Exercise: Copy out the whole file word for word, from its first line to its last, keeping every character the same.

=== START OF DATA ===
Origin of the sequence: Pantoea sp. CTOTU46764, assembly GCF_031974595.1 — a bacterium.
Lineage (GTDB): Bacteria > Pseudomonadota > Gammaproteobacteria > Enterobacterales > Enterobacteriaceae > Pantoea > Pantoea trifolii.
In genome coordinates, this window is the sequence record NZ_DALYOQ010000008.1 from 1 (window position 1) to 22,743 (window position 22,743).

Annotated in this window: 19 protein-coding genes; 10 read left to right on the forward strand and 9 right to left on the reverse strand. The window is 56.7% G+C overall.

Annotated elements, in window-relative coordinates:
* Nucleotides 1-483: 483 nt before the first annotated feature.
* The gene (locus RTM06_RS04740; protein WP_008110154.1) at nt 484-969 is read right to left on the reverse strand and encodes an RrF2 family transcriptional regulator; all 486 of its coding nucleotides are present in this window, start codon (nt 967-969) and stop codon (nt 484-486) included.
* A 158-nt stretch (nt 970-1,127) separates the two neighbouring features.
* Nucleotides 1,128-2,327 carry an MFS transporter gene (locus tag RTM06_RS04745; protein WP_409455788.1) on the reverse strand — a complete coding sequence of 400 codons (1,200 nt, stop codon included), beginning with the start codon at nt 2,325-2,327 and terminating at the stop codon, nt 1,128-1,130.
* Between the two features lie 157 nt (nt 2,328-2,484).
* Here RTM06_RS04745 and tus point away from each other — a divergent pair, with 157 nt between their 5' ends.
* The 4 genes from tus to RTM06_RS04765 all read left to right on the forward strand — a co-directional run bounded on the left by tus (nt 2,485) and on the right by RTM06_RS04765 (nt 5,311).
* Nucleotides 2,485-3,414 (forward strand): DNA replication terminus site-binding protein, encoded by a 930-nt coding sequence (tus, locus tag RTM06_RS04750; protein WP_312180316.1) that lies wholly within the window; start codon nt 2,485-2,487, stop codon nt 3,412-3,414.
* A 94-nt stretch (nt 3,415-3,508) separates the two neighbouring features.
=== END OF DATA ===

Origin of the sequence: Pantoea sp. CTOTU46764, assembly GCF_031974595.1 — a bacterium.
Lineage (GTDB): Bacteria > Pseudomonadota > Gammaproteobacteria > Enterobacterales > Enterobacteriaceae > Pantoea > Pantoea trifolii.
In genome coordinates, this window is the sequence record NZ_DALYOQ010000008.1 from 1 (window position 1) to 22,743 (window position 22,743).

Annotated in this window: 19 protein-coding genes; 10 read left to right on the forward strand and 9 right to left on the reverse strand. The window is 56.7% G+C overall.

Annotated elements, in window-relative coordinates:
* Nucleotides 1-483: 483 nt before the first annotated feature.
* The gene (locus RTM06_RS04740; protein WP_008110154.1) at nt 484-969 is read right to left on the reverse strand and encodes an RrF2 family transcriptional regulator; all 486 of its coding nucleotides are present in this window, start codon (nt 967-969) and stop codon (nt 484-486) included.
* A 158-nt stretch (nt 970-1,127) separates the two neighbouring features.
* Nucleotides 1,128-2,327 carry an MFS transporter gene (locus tag RTM06_RS04745; protein WP_409455788.1) on the reverse strand — a complete coding sequence of 400 codons (1,200 nt, stop codon included), beginning with the start codon at nt 2,325-2,327 and terminating at the stop codon, nt 1,128-1,130.
* Between the two features lie 157 nt (nt 2,328-2,484).
* Here RTM06_RS04745 and tus point away from each other — a divergent pair, with 157 nt between their 5' ends.
* The 4 genes from tus to RTM06_RS04765 all read left to right on the forward strand — a co-directional run bounded on the left by tus (nt 2,485) and on the right by RTM06_RS04765 (nt 5,311).
* Nucleotides 2,485-3,414 (forward strand): DNA replication terminus site-binding protein, encoded by a 930-nt coding sequence (tus, locus tag RTM06_RS04750; protein WP_312180316.1) that lies wholly within the window; start codon nt 2,485-2,487, stop codon nt 3,412-3,414.
* A 94-nt stretch (nt 3,415-3,508) separates the two neighbouring features.